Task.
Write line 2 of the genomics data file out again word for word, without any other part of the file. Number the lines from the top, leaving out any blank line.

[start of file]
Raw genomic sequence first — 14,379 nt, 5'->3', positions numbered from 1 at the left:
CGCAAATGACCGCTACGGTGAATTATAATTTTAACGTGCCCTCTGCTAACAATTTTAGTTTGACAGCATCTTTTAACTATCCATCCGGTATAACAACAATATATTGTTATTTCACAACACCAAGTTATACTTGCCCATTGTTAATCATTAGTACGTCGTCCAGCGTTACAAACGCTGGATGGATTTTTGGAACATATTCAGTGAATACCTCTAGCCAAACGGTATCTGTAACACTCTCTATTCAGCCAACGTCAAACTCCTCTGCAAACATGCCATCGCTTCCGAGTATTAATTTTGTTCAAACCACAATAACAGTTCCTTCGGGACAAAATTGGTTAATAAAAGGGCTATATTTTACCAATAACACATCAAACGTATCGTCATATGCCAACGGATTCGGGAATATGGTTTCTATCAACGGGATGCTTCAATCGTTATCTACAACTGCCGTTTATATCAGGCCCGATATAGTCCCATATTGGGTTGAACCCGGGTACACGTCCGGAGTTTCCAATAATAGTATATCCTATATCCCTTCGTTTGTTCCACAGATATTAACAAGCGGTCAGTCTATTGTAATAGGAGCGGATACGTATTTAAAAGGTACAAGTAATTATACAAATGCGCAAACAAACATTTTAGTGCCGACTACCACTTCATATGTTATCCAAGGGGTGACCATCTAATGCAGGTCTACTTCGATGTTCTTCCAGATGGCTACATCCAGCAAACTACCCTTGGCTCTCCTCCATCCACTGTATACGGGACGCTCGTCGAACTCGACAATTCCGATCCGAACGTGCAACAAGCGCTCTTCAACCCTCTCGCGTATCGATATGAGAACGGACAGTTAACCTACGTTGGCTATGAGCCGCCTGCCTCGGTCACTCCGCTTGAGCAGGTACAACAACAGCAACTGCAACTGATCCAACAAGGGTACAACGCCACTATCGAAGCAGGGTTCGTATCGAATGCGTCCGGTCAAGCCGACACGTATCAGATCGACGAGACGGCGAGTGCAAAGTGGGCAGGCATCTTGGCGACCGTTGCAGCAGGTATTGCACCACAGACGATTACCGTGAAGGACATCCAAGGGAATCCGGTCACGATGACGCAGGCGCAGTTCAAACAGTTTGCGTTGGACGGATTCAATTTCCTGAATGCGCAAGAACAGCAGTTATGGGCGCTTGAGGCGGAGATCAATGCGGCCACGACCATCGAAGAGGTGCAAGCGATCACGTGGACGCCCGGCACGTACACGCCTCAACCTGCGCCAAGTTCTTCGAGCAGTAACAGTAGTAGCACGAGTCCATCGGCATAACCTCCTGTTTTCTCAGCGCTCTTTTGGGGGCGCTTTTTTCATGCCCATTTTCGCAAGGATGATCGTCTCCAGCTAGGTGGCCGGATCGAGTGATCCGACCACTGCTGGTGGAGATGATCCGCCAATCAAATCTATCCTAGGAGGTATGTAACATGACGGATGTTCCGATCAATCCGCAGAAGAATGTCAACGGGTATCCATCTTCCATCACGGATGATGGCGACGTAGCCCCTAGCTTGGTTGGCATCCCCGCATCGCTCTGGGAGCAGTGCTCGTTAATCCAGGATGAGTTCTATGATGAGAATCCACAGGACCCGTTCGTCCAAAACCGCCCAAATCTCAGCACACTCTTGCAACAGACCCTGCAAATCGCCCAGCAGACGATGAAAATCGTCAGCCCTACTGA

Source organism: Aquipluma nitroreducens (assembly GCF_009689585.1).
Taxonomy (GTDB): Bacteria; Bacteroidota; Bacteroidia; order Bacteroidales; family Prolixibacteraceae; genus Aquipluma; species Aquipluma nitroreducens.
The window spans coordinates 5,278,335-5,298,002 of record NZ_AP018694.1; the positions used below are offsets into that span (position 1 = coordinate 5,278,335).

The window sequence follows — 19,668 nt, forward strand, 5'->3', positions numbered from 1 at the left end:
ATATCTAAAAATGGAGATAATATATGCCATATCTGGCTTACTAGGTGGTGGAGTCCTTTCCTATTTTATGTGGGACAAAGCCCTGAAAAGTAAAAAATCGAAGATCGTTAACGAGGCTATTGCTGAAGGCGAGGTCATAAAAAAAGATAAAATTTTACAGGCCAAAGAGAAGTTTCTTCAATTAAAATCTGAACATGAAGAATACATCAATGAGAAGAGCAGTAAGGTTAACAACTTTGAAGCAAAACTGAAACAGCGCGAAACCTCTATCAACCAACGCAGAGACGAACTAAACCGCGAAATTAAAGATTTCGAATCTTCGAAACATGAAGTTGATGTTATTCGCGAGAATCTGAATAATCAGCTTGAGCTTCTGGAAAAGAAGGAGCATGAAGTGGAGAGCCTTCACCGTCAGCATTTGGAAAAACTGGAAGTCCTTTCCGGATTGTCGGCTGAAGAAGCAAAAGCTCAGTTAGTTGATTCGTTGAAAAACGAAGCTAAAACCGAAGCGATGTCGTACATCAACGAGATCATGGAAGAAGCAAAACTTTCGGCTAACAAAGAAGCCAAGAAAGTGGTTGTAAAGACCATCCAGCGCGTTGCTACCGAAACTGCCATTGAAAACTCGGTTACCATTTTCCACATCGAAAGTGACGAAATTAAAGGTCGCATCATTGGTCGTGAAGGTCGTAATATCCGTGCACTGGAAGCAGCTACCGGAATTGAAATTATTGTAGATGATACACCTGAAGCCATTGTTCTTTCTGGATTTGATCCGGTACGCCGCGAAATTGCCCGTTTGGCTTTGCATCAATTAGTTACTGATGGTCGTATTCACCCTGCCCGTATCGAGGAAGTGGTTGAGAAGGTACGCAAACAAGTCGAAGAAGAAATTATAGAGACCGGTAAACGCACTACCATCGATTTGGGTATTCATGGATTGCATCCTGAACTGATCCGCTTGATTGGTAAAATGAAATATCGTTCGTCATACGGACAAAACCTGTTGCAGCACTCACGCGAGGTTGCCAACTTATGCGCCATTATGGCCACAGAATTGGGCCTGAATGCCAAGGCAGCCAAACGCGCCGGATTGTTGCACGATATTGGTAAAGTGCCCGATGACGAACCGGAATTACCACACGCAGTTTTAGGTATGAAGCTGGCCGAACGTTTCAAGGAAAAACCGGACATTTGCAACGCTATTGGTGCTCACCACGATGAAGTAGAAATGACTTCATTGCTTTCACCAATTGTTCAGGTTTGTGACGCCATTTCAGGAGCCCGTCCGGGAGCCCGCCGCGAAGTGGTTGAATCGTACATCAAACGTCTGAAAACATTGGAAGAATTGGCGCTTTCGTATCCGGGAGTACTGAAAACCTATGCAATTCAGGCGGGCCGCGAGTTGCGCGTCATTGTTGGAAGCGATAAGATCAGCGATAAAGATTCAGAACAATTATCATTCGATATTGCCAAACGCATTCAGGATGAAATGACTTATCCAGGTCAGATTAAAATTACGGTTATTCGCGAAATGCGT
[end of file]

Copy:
CGCAAATGACCGCTACGGTGAATTATAATTTTAACGTGCCCTCTGCTAACAATTTTAGTTTGACAGCATCTTTTAACTATCCATCCGGTATAACAACAATATATTGTTATTTCACAACACCAAGTTATACTTGCCCATTGTTAATCATTAGTACGTCGTCCAGCGTTACAAACGCTGGATGGATTTTTGGAACATATTCAGTGAATACCTCTAGCCAAACGGTATCTGTAACACTCTCTATTCAGCCAACGTCAAACTCCTCTGCAAACATGCCATCGCTTCCGAGTATTAATTTTGTTCAAACCACAATAACAGTTCCTTCGGGACAAAATTGGTTAATAAAAGGGCTATATTTTACCAATAACACATCAAACGTATCGTCATATGCCAACGGATTCGGGAATATGGTTTCTATCAACGGGATGCTTCAATCGTTATCTACAACTGCCGTTTATATCAGGCCCGATATAGTCCCATATTGGGTTGAACCCGGGTACACGTCCGGAGTTTCCAATAATAGTATATCCTATATCCCTTCGTTTGTTCCACAGATATTAACAAGCGGTCAGTCTATTGTAATAGGAGCGGATACGTATTTAAAAGGTACAAGTAATTATACAAATGCGCAAACAAACATTTTAGTGCCGACTACCACTTCATATGTTATCCAAGGGGTGACCATCTAATGCAGGTCTACTTCGATGTTCTTCCAGATGGCTACATCCAGCAAACTACCCTTGGCTCTCCTCCATCCACTGTATACGGGACGCTCGTCGAACTCGACAATTCCGATCCGAACGTGCAACAAGCGCTCTTCAACCCTCTCGCGTATCGATATGAGAACGGACAGTTAACCTACGTTGGCTATGAGCCGCCTGCCTCGGTCACTCCGCTTGAGCAGGTACAACAACAGCAACTGCAACTGATCCAACAAGGGTACAACGCCACTATCGAAGCAGGGTTCGTATCGAATGCGTCCGGTCAAGCCGACACGTATCAGATCGACGAGACGGCGAGTGCAAAGTGGGCAGGCATCTTGGCGACCGTTGCAGCAGGTATTGCACCACAGACGATTACCGTGAAGGACATCCAAGGGAATCCGGTCACGATGACGCAGGCGCAGTTCAAACAGTTTGCGTTGGACGGATTCAATTTCCTGAATGCGCAAGAACAGCAGTTATGGGCGCTTGAGGCGGAGATCAATGCGGCCACGACCATCGAAGAGGTGCAAGCGATCACGTGGACGCCCGGCACGTACACGCCTCAACCTGCGCCAAGTTCTTCGAGCAGTAACAGTAGTAGCACGAGTCCATCGGCATAACCTCCTGTTTTCTCAGCGCTCTTTTGGGGGCGCTTTTTTCATGCCCATTTTCGCAAGGATGATCGTCTCCAGCTAGGTGGCCGGATCGAGTGATCCGACCACTGCTGGTGGAGATGATCCGCCAATCAAATCTATCCTAGGAGGTATGTAACATGACGGATGTTCCGATCAATCCGCAGAAGAATGTCAACGGGTATCCATCTTCCATCACGGATGATGGCGACGTAGCCCCTAGCTTGGTTGGCATCCCCGCATCGCTCTGGGAGCAGTGCTCGTTAATCCAGGATGAGTTCTATGATGAGAATCCACAGGACCCGTTCGTCCAAAACCGCCCAAATCTCAGCACACTCTTGCAACAGACCCTGCAAATCGCCCAGCAGACGATGAAAATCGTCAGCCCTACTGA